Using Caddy to deploy / renew Synology DSM certificate

If you already have Caddy running inside Container Manager (Docker) on your Synology DSM, you can use the TLS key and certificate from Caddy and deploy it to Synology DSM.

That will allow you to

  • avoid exposing your Synology DSM directly to the Internet just so you can get a Let’s Encrypt certificate via Synology’s HTTP-01 challenge.
  • use your own domain for a wildcard certificate, rather than having to use Synology DDNS domain.

To achieve that, you can use Synology Certificate Deployer ( which will help you take the existing Caddy certificate and deploy it to Synology DSM.

In my case, I’m using Caddy Web Server with ACME-DNS Provider, but you can easily adjust the script to any provider of your preference. The script requires two settings:


Assuming you have the following Caddy configurations:

docker-compose.yml :

    image: timelordx/caddy-dns-acmedns:latest
    container_name: caddy
      - TZ=YOUR_TZ
      - /volume1/docker/caddy/etc/caddy:/etc/caddy:ro
      - /volume1/docker/caddy/config:/config
      - /volume1/docker/caddy/data:/data
      - /volume1/docker/caddy/logs:/logs
    network_mode: host
    restart: unless-stopped

Caddyfile:, * {

	tls {


you can proceed to configure the script:



With the above configuration, the script will deploy a wildcard TLS certificate * from your Caddy server to your Synology DSM.

Ensure you run the script with root privileges (using sudo) to avoid any permission issues during the certificate deployment process. For automated execution, consider setting up the script as a Scheduled Task in Task Scheduler to run as root once a week.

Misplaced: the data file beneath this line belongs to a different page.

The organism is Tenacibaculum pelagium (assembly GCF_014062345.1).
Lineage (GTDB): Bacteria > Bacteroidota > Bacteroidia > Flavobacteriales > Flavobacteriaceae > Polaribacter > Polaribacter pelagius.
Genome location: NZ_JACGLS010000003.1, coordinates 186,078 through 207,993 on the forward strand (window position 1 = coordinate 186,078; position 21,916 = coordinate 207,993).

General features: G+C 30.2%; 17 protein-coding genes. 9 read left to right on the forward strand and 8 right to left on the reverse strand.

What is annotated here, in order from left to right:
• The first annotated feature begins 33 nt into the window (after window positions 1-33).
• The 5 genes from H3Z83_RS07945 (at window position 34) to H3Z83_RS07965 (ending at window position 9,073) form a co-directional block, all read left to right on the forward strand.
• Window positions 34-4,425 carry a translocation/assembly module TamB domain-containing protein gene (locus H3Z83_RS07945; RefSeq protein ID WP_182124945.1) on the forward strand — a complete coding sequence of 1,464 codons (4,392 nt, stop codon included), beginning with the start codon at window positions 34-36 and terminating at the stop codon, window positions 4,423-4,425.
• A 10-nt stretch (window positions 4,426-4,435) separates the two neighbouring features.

For additional details on setting up Caddy with an ACME-DNS provider, please refer to the following links:

More details about Caddy as a certificate manager:

FYI there’s no guarantee that this will continue to work because you’re hard-coding the issuer path. If Caddy uses ZeroSSL to issue a cert instead, then this would fail.

The better thing to do is make use of the cert_obtained event and the exec event handler to run your script, using the event payload to get the correct path to the cert. See Global options (Caddyfile) — Caddy Documentation

1 Like

It’s been working for me as it is right now for quite some time now, but I see what you mean. And thank you for pointing out “on cert_obtained exec” to me. I didn’t know about that config stanza.

The only problem with “on cert_obtained exec” is that I cannot run my script from inside of the Caddy container. I wouldn’t be able to restart services outside of the container. But what I can do is to create a very simple script that would just copy the newly obtained key/cert via “on cert_obtained exec” to a known location (persistent volume) that my script can reach from outside of the container. I like it! I’ll update my docs to make use of “on cert_obtained exec”.

You could also write your own plugin that can react to events in a different way (HTTP request? write a message to a unix socket bind mounted from the host? whatever).